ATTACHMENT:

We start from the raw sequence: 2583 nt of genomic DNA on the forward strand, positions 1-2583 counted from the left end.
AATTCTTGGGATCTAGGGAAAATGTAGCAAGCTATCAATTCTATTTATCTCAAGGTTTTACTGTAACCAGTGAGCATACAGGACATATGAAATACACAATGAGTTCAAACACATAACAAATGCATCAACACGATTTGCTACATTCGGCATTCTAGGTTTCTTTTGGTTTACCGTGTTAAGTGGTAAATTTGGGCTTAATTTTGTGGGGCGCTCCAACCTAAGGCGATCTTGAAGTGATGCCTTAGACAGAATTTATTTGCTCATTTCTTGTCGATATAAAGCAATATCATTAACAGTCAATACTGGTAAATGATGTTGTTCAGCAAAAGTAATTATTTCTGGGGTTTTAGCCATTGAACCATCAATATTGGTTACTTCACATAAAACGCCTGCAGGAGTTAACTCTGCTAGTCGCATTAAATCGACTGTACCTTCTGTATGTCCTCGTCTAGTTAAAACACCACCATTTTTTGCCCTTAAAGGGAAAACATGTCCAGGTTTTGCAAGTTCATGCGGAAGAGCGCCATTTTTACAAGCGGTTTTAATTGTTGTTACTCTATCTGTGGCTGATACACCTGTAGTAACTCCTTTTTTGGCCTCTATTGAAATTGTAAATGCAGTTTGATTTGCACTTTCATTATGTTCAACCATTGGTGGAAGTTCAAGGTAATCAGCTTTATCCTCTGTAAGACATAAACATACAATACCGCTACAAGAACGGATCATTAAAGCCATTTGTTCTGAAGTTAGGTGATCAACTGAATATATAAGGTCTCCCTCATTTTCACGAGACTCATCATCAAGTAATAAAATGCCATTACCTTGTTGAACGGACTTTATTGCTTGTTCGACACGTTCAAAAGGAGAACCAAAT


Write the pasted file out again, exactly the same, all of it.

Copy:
We start from the raw sequence: 2583 nt of genomic DNA on the forward strand, positions 1-2583 counted from the left end.
AATTCTTGGGATCTAGGGAAAATGTAGCAAGCTATCAATTCTATTTATCTCAAGGTTTTACTGTAACCAGTGAGCATACAGGACATATGAAATACACAATGAGTTCAAACACATAACAAATGCATCAACACGATTTGCTACATTCGGCATTCTAGGTTTCTTTTGGTTTACCGTGTTAAGTGGTAAATTTGGGCTTAATTTTGTGGGGCGCTCCAACCTAAGGCGATCTTGAAGTGATGCCTTAGACAGAATTTATTTGCTCATTTCTTGTCGATATAAAGCAATATCATTAACAGTCAATACTGGTAAATGATGTTGTTCAGCAAAAGTAATTATTTCTGGGGTTTTAGCCATTGAACCATCAATATTGGTTACTTCACATAAAACGCCTGCAGGAGTTAACTCTGCTAGTCGCATTAAATCGACTGTACCTTCTGTATGTCCTCGTCTAGTTAAAACACCACCATTTTTTGCCCTTAAAGGGAAAACATGTCCAGGTTTTGCAAGTTCATGCGGAAGAGCGCCATTTTTACAAGCGGTTTTAATTGTTGTTACTCTATCTGTGGCTGATACACCTGTAGTAACTCCTTTTTTGGCCTCTATTGAAATTGTAAATGCAGTTTGATTTGCACTTTCATTATGTTCAACCATTGGTGGAAGTTCAAGGTAATCAGCTTTATCCTCTGTAAGACATAAACATACAATACCGCTACAAGAACGGATCATTAAAGCCATTTGTTCTGAAGTTAGGTGATCAACTGAATATATAAGGTCTCCCTCATTTTCACGAGACTCATCATCAAGTAATAAAATGCCATTACCTTGTTGAACGGACTTTATTGCTTGTTCGACACGTTCAAAAGGAGAACCAAAT